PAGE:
Bungalow Love: An Energy-Efficient Home in Chicago

These homeowners moved into an energy-efficient home in Chicago that was renovated as part of Chicago’s ongoing environmental efforts, this snug, energy-efficient arts and crafts style home is an inspiration.

| November/December 2003

These homeowners moved into an energy-efficient home in Chicago made in the arts and crafts style vintage design.

An Energy-Efficient Home in Chicago

Dennis Scott and Thom Day fell instantly, madly in love with their Chicago bungalow as soon as they crossed the threshold during a house tour. They admired the vintage trim, the wood floors, the Craftsman-style windows, and the price—an affordable $143,000. Even better, the 1920s house in Marquette Park, on Chicago’s South Side, was environmentally friendly and energy efficient.

Renovated through the City of Chicago’s Green Bungalow Initiative—part of Mayor Richard Daley’s strategy to make the Windy City more ecologically progressive—Thom and Dennis’s bungalow is on the same block as three other previously vacant bungalows that were restored in a way that conserves energy and materials. Defined as cottages with low-profile roofs and single attic dormers, bungalows account for about a third of Chicago’s single-family houses. Most of the city’s 80,000 bungalows were constructed between 1900 and 1940.

“Everyone who worked on the project tried to ensure that materials came from local suppliers to conserve resources,” says Nate Kipnis, one of the project architects. “It’s fine and dandy to use marble, but if it’s shipped from Italy, it kind of defeats the purpose of energy efficiency.”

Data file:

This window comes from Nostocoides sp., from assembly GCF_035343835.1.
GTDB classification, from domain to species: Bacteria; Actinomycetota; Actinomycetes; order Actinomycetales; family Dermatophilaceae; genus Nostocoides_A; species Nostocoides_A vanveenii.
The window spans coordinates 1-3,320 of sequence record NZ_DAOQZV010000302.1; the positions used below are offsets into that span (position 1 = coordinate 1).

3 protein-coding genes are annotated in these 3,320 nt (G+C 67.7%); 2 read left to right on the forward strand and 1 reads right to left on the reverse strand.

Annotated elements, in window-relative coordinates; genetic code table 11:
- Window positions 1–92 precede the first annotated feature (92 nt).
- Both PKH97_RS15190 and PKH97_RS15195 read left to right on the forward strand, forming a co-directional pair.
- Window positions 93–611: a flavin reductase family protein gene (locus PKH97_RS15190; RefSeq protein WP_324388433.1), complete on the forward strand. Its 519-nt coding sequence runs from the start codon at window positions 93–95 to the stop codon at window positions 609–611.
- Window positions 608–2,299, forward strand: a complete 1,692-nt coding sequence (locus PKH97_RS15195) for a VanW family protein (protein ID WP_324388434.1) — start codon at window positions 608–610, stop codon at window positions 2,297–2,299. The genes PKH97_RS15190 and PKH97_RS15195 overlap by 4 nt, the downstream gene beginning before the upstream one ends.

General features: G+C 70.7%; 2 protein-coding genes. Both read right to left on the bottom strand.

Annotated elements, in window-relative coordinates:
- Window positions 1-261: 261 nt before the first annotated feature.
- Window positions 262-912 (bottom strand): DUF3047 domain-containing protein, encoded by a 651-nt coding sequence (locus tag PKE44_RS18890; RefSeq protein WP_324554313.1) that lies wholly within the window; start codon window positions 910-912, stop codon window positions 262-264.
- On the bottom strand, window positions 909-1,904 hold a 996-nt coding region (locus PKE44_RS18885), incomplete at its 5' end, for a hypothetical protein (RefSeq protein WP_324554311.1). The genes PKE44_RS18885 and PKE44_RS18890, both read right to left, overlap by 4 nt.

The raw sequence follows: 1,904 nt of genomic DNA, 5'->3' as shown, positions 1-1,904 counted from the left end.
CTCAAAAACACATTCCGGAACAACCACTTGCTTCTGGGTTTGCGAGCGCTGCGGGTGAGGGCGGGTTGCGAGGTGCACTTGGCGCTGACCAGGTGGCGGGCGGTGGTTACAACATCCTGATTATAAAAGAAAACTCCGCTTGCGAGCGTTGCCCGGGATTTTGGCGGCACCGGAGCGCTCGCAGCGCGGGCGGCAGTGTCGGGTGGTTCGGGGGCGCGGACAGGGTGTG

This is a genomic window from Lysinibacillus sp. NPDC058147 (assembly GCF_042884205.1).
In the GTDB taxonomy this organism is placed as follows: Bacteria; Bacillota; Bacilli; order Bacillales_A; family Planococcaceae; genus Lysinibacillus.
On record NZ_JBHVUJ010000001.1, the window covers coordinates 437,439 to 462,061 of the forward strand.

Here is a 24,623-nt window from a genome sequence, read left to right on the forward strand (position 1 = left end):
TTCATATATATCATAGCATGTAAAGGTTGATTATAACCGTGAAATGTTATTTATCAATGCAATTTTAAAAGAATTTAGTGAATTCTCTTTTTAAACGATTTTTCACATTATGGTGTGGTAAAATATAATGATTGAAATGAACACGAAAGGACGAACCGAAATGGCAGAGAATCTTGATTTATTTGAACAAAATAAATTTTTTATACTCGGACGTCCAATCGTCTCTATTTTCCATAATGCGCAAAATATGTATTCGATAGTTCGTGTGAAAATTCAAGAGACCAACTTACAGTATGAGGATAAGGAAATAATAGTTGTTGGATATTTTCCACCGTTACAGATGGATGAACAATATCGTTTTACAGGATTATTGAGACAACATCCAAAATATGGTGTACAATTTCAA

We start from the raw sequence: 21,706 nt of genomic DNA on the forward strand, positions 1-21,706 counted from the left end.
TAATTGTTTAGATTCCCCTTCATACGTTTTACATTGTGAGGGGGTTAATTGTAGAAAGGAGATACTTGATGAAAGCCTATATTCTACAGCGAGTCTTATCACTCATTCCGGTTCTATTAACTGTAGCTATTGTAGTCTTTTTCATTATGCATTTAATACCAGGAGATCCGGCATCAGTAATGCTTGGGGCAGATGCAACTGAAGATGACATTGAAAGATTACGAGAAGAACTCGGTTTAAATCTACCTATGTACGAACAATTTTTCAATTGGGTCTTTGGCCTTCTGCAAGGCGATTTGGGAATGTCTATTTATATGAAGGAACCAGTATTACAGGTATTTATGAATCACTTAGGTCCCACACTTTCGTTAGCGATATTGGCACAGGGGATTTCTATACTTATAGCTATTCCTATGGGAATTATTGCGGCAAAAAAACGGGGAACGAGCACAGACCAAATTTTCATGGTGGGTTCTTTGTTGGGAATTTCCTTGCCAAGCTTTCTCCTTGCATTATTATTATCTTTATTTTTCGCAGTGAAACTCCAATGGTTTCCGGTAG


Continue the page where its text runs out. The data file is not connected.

Arts and Crafts Bungalow: Historic Character

For Dennis and Thom’s classic bungalow, all the interior trim was saved and reused. Kipnis and his colleague, architect Scott Sonoc, salvaged plumbing fixtures and refurbished vintage lighting and hardware. “We wanted to showcase the heritage of the house as it was originally built,” explains Sonoc.

“Historically, the idea behind the bungalow was to bring nature inside. Many people who bought these homes were former apartment dwellers who enjoyed their new location on the outskirts of town at the end of the trolley car line.” With this in mind, the architects restored the lengthy window box in the front bay window and filled it with flowers. The homeowners decided against curtains because they like the sun shining into the living room. “It’s a nice bright room—very cheery,” says Thom.

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